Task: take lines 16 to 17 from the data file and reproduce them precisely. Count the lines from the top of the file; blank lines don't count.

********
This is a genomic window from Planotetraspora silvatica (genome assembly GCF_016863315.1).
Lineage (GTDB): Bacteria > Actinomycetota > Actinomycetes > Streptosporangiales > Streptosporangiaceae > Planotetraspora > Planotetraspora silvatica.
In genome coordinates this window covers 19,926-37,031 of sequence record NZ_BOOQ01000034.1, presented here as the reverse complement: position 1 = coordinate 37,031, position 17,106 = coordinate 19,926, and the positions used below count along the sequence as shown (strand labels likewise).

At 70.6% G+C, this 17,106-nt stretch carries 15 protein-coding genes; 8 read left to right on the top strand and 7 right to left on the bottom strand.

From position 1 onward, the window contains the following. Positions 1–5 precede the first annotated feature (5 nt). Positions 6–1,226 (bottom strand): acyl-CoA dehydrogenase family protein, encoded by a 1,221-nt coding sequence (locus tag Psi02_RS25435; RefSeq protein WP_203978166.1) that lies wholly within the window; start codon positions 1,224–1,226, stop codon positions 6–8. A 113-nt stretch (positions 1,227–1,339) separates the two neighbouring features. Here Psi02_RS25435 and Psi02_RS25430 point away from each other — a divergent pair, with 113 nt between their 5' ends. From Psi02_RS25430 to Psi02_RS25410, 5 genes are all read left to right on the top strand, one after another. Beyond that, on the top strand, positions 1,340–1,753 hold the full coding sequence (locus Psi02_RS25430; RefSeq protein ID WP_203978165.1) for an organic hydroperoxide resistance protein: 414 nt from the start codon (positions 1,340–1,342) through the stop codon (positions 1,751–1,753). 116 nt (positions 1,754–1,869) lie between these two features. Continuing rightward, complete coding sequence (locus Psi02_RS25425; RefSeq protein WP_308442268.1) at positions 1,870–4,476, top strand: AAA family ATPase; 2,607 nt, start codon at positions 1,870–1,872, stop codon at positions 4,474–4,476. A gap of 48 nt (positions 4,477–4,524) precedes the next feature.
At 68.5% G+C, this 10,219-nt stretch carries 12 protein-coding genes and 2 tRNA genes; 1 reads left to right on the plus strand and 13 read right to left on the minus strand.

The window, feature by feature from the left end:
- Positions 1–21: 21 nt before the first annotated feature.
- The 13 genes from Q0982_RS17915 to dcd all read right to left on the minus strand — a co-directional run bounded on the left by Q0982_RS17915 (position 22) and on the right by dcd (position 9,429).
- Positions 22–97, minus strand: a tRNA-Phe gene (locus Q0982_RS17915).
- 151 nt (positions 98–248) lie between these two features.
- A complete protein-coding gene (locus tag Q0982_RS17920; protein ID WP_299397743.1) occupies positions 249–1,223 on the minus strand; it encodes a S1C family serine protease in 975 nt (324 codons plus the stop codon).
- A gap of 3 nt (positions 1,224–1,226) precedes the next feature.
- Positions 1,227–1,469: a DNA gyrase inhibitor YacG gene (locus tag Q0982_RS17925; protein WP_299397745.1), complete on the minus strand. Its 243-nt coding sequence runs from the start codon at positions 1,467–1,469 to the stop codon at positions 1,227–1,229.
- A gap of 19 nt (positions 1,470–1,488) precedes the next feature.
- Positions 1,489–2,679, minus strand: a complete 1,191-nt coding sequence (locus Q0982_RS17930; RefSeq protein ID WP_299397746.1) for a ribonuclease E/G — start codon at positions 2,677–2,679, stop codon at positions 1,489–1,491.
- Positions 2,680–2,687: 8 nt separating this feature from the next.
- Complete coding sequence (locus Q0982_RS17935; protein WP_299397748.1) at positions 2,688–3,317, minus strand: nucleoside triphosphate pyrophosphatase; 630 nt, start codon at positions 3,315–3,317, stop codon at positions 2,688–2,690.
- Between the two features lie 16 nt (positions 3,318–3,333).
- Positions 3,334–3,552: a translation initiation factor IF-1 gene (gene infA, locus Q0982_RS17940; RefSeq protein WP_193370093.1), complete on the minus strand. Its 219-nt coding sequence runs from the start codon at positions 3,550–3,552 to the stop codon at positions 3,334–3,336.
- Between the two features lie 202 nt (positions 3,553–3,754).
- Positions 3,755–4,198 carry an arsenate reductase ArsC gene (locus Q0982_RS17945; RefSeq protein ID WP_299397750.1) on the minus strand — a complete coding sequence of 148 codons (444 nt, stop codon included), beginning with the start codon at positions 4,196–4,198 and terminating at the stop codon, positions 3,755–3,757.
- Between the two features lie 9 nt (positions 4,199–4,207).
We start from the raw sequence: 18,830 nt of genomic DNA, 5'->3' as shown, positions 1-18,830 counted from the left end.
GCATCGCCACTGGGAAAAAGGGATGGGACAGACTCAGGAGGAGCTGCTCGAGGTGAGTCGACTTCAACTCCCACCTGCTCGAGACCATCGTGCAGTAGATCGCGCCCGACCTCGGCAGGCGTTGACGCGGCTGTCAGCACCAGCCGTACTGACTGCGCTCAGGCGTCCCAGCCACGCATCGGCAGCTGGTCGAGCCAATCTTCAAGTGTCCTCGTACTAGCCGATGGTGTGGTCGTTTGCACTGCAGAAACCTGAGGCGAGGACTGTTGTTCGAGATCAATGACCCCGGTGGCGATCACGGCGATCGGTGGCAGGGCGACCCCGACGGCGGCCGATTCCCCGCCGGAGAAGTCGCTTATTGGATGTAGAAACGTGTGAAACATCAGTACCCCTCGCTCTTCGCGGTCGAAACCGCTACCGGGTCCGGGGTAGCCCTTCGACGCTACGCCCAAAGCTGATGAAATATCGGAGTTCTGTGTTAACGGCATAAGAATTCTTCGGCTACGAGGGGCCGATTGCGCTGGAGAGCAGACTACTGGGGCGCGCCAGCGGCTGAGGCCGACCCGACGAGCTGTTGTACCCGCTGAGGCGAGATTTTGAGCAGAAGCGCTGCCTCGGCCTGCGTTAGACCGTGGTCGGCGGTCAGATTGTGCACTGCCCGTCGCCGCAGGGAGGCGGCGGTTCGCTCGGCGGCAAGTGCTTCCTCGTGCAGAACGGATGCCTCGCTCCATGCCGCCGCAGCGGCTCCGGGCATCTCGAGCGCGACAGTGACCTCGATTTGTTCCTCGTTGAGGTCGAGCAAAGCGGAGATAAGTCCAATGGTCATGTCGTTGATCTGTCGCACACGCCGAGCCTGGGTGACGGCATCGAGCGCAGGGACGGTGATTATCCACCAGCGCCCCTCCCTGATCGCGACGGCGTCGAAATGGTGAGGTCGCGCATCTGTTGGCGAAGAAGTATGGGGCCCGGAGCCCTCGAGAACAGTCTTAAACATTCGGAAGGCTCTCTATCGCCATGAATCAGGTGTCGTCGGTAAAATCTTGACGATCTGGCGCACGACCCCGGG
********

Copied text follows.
- Positions 1,489–2,679, minus strand: a complete 1,191-nt coding sequence (locus Q0982_RS17930; RefSeq protein ID WP_299397746.1) for a ribonuclease E/G — start codon at positions 2,677–2,679, stop codon at positions 1,489–1,491.
- Positions 2,680–2,687: 8 nt separating this feature from the next.